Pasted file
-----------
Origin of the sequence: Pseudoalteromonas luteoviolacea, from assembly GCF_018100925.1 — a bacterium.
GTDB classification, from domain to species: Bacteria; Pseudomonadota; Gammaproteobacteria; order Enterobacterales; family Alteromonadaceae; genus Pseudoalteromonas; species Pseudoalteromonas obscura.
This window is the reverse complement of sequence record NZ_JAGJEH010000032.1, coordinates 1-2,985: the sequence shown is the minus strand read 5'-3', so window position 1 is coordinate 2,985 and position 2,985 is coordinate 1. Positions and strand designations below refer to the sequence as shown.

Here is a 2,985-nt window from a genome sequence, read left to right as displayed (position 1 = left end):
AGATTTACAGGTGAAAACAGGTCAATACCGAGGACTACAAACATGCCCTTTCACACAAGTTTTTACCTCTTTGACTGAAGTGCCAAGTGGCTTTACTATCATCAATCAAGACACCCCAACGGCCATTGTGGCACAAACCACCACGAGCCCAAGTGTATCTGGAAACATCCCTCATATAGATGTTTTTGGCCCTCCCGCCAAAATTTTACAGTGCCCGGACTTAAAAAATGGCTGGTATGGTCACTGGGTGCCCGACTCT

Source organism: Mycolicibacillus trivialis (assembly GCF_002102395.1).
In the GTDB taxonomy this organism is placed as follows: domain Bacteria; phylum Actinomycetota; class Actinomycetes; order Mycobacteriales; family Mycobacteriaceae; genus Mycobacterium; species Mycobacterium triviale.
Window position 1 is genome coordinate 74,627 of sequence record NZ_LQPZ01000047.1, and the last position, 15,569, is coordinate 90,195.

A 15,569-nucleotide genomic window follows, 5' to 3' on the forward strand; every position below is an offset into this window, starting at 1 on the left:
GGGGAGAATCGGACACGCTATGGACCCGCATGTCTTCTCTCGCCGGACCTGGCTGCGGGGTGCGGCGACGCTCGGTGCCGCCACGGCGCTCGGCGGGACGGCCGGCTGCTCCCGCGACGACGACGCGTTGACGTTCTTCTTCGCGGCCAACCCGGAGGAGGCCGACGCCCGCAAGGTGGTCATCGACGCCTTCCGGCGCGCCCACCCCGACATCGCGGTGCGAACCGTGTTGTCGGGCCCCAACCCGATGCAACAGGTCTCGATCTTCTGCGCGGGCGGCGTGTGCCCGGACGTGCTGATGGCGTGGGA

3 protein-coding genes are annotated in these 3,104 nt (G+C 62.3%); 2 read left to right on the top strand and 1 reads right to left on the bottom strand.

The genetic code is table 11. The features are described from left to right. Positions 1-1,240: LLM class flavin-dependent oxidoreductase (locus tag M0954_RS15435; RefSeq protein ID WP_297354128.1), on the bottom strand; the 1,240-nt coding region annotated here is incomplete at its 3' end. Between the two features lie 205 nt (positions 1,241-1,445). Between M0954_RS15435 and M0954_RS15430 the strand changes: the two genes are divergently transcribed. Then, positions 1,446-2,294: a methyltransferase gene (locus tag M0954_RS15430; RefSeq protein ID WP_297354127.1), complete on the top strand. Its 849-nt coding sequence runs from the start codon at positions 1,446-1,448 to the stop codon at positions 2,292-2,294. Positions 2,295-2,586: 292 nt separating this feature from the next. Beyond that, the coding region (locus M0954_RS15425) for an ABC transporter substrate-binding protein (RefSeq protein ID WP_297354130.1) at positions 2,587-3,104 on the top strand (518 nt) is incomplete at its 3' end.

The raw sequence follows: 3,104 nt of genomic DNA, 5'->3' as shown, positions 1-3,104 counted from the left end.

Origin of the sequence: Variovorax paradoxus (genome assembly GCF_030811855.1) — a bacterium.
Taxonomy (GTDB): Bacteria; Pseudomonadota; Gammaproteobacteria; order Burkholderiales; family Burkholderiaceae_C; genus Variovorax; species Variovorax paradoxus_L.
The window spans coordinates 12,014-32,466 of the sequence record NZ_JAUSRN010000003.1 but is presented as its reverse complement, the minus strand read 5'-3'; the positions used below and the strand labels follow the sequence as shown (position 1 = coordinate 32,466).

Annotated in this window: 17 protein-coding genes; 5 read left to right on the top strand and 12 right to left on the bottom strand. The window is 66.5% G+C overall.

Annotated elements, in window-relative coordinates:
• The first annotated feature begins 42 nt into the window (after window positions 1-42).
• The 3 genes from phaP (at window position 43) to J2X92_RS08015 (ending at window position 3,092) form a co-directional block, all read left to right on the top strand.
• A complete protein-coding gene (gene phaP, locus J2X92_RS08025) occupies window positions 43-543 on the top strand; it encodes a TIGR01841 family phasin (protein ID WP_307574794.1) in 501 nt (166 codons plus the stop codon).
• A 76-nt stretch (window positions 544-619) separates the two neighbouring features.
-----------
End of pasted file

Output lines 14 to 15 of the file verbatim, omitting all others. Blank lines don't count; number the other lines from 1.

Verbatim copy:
Origin of the sequence: Variovorax paradoxus (genome assembly GCF_030811855.1) — a bacterium.
Taxonomy (GTDB): Bacteria; Pseudomonadota; Gammaproteobacteria; order Burkholderiales; family Burkholderiaceae_C; genus Variovorax; species Variovorax paradoxus_L.